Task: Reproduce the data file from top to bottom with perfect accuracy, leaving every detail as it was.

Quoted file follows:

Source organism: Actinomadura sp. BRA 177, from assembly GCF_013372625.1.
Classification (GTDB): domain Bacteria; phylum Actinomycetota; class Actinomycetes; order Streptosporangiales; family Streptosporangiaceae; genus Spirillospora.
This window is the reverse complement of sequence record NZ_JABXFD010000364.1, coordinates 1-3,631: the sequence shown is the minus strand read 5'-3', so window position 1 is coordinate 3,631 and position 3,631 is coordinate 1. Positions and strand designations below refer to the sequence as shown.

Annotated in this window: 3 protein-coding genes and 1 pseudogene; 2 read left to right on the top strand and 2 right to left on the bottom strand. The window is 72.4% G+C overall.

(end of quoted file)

Source organism: Actinomadura sp. BRA 177, from assembly GCF_013372625.1.
Classification (GTDB): domain Bacteria; phylum Actinomycetota; class Actinomycetes; order Streptosporangiales; family Streptosporangiaceae; genus Spirillospora.
This window is the reverse complement of sequence record NZ_JABXFD010000364.1, coordinates 1-3,631: the sequence shown is the minus strand read 5'-3', so window position 1 is coordinate 3,631 and position 3,631 is coordinate 1. Positions and strand designations below refer to the sequence as shown.

Annotated in this window: 3 protein-coding genes and 1 pseudogene; 2 read left to right on the top strand and 2 right to left on the bottom strand. The window is 72.4% G+C overall.